The Secret teaches that victims are always to blame, and that anyone can have anything simply by wishing.
Prepare to have everything you’ve ever wanted, simply by thinking happy thoughts about it; and be careful of negative scary thoughts which might cause those things to happen to you to too. Little did you know that, just like in the original Star Trek episode Shore Leave, whatever you think of — either good or bad — will actually happen! This is the premise of Rhonda Byrne‘s 2006 book and movie, both titled The Secret.
Rhonda Byrne is an Australian television producer and author. Her book and movie propose that many of the most successful people throughout history have known a “secret” — a secret closely guarded in the marketing materials for the book and movie. The “secret” turns out to be nothing more than the old motivational speaker’s standby, that positive thinking leads to positive results. But she took the idea a step further. The Secret claims that you can actually cause events to happen by wishing for them hard enough, literally like winning the lottery or recovering from terminal illness. Similarly, a focus on fears or negative ideas will cause those things to appear or happen as well. The Secret calls this the “Law of Attraction”. The Secret further makes the completely unfounded claim that many great people knew and relied upon this wisdom, and taught it to others as “secret teachers”. “Secret teachers” included Buddha, Aristotle, Plato, Sir Isaac Newton, Martin Luther King Jr., Carl Jung, Henry Ford, Ralph Waldo Emerson, Thomas Edison, Albert Einstein, Winston Churchill, Andrew Carnegie, Joseph Campbell, Alexander Graham Bell, and even Beethoven. This claim is just a made-up lie: Most of these people lived before the “Law of Attraction” was invented, and there’s no evidence that any of them ever heard of it.
As of today (2008), a year and a half after its release, The Secret remains #26 of Amazon’s list of best selling books, better than any Harry Potter book. It has over 2,000 customer reviews. Half of them are 5 star, and a quarter of them are 1 star. This is the sign of a polarizing book. Most people either love it or find it to be utter nonsense. In the case of The Secret, most people love it. Thanks in large part to promotion by Oprah Winfrey, The Secret sold 2 million DVD’s in its first year and 4 million books in its first six months.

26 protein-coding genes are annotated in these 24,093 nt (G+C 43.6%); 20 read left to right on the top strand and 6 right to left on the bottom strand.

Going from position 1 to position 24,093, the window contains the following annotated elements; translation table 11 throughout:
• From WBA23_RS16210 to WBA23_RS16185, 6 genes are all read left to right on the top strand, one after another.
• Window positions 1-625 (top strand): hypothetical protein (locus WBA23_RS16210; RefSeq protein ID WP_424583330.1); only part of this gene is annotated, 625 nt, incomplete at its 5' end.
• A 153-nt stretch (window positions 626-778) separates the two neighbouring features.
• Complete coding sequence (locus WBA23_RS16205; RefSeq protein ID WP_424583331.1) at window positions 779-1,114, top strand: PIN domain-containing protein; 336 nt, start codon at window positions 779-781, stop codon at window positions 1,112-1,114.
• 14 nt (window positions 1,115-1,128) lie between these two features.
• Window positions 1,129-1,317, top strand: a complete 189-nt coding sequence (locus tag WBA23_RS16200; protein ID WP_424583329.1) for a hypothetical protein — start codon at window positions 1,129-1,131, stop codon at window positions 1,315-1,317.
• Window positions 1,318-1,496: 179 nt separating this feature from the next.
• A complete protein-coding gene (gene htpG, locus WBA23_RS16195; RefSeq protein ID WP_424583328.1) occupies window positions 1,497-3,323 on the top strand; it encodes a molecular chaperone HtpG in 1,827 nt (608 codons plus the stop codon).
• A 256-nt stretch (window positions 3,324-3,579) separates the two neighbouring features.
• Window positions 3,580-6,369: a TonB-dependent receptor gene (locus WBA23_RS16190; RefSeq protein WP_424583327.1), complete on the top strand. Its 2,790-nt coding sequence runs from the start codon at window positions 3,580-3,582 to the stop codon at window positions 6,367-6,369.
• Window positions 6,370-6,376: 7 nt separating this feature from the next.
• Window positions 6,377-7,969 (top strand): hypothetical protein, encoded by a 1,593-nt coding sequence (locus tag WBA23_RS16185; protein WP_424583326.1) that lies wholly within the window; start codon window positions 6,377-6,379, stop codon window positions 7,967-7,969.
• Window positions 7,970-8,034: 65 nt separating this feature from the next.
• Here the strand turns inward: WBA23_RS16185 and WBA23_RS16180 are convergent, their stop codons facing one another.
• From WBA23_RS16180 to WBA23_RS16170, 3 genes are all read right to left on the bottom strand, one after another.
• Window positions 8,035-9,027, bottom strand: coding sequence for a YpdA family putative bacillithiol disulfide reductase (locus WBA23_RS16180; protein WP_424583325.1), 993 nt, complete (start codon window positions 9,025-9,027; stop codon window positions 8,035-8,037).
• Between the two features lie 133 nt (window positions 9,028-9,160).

Many of the people appearing in the movie version of The Secret are motivational speakers who spout the same old “If you can dream it, you can do it” nonsense that Amway salesmen have been chanting for decades. In essence, part of what Rhonda Byrne has done has been to simply repackage Motivational Speaking 101 inside the wrapper of a century-old philosophical construct, which we’ll look at in closer detail in a moment.
As you’ve probably heard, The Secret has been roundly criticized from all quarters. The most common criticism is of The Secret’s assertion that victims are always to blame for whatever happens to them. Whether it’s a rape victim, a tsunami victim, or a heart attack victim, The Secret teaches that they brought it upon themselves with their own negative thoughts. This idea is, of course, profoundly offensive in many ways. Doctors attack The Secret for teaching that positive thinking is an adequate substitute for medical care in cases of serious illness: Wish for it hard enough, and your cancer tumors will melt away. Religious leaders criticize The Secret for its ethical claims that victims are always to blame, and for promoting the attitude that anyone can be just like a god by wishing hard enough. Many financial critics and advisors have pointed out the dangers of yet another baseless get-rich-quick scheme. The list of critics of The Secret goes on and on, as tends to happen to any mega-successful franchise.